It's been wet for the last few weeks but on Friday I felt I needed to get out for a good long walk. It's going to be muddy; paths may be flooded; it might not be very pretty. Are you coming or what?
Let's start from Barley. It's an attractive village with some interesting old buildings but we're looking for a little path near the church which will take us southwards towards Shaftenhoe End. As I expected there's plenty of mud around and I slithered and squelched my way across a meadow; two steps forward, a slide to the side and half a step back!
I idly found myself wondering if anyone's ever thought they were going on honeymoon to Bali, only to find themselves, too late, in Barley! No, that would be too cruel. Mind you, the Fox and Hounds does a very tasty Sausage and Mash.
The path I was following delivered me safely into the churchyard at Little Chishill. The church was firmly locked, as it usually seems to be, so I contented myself with a look around the outside. Villages are a bit confusing around here; not only is there a Great and Little Chishill, but there's also a Chrishall, as well as a big house called Chiswick Hall, in the area.
From the church I had to take to the roads for a while, though there was hardly any traffic and it was so quiet that I could easily hear any approaching cars. Is it just me or is that a particularly beautifully-shaped tree?
And that is certainly a lovely little pond. So far the weather has been chilly but otherwise fine for walking.
Gypsy Lane Farm turned out to be rather less attractive than its name suggests. But then I was off the road and sloshing across muddy fields. I was reminded of Old Bert's comment many years ago when we were working together on the farm: during a spell of very wet weather, we heard on the radio that on the mountains of Scotland it was likely to fall as snow, "Arrr", said Bert, "round 'ere it just falls as mud!"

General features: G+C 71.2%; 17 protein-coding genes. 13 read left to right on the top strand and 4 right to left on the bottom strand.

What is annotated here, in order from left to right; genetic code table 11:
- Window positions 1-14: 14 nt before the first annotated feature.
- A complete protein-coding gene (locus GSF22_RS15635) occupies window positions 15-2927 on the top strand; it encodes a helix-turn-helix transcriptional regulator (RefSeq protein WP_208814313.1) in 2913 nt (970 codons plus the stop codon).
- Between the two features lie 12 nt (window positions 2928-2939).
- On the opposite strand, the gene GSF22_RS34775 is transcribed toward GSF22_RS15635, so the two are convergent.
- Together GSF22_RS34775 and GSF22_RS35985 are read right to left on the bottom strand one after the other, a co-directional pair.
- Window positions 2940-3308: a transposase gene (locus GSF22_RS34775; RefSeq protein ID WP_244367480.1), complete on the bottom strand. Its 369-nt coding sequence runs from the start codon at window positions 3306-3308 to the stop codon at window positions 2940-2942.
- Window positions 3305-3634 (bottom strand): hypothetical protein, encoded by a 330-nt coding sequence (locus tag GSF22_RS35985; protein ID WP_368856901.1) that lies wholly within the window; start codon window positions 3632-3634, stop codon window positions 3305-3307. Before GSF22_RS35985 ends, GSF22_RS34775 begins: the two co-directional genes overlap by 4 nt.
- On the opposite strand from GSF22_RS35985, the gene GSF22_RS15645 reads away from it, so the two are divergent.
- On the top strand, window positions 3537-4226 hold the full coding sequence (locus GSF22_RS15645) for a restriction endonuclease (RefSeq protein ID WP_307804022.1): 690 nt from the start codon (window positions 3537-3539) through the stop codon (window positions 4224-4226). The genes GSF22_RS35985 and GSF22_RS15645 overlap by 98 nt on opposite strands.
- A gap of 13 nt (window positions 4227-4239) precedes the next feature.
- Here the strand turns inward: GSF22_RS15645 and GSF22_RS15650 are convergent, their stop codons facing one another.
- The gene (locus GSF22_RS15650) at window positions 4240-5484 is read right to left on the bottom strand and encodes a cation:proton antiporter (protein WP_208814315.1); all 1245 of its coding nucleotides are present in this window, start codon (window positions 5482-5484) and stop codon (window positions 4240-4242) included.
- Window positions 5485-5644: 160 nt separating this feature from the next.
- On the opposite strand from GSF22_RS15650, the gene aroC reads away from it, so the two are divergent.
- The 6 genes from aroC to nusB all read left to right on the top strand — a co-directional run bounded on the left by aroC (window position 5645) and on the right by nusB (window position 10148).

In the distance I spotted a herd of deer. These would be wild (more accurately "introduced, escaped from captivity and now feral") Fallow Deer, their coats darker than their parkland cousins. They seem to thrive in this open country.
Deciding to wear my waterproof "farmyard boots" this morning was one of my better decisions. In places the paths have become temporary watercourses and when a few horses and motorbikes have passed that way...
It's no good you sitting there smugly, reading this with your coffee and biscuits; we're in this together, you know!
Again at Langley, just like at Little Chishill, the path ran directly to a gate at the back of the churchyard. This is not mere coincidence; many of our English footpaths came into being through people from outlying farms making their way to the nearest church every Sunday. The church at Langley is like a child's drawing; just the basic components very simply arranged with no decoration or elaboration. It would be nice to see inside one day, but it's another one that always seems to be locked tight.
Right next to the church, exactly where it's supposed to be is an old farmhouse with half-timbered walls and a sturdy chimney-stack.
A little further along stands the Baptist Chapel. Not the most wonderful architecture you'll ever see but so typical of the non-conformist chapels that sprang up in nearly every village around here in the nineteenth century. There must have been an awful lot of Methodists and Baptists in those days.
From Langley to Arkesden the path follows field edges, farm tracks and even a short section of old Roman Road - believe it or not that's it above, crossing a stream by means of a ford.
I hope you've got your waterproof boots on too, because we're going through!
The rain came just as I reached the village of Arkesden, a beautiful place despite having a name more suited to a northern industrial town. I took shelter in the parish church (unlocked, fortunately) until the shower passed. I'll show you what's inside in the next post.
Then it was up on to the "highlands" once more for the final leg of the journey to Wendens Ambo and the train for home.
Once upon a time there was Great Wenden and Little Wenden, which in time became one village - Wendens Ambo, "ambo" being the Latin word for "both", so that the exotic-sounding name, Wendens Ambo, just means "both Wendens". It, or perhaps more correctly they, has (or have) some picturesque corners.
When they were building a railway station to serve Saffron Walden they couldn't get nearer to the town than Wendens Ambo, so ended up building a station in this tiny place. But then they decided to call the station "Audley End", which is at least half a mile nearer to Saffron Walden. Whatever they call it it's still in Wendens Ambo!
Start: Barley, Hertfordshire 09.35
End: Wendens Ambo, Essex 14.40
Distance walked: 10 miles (16 Km).
Notable birds: Buzzard, Skylark, a few Fieldfares, flock of Yellowhammers. Mistle Thrush singing and Woodpecker hammering.
Mammals: herd of 45 Fallow Deer.
Churches: Barley, Little Chishill, Langley, Arkesden, Wendens Ambo.
People with dogs: 0
Dogs with people: 0
Dog taking itself for a walk: 1
People just enjoying a walk: 0
Horse riders: 0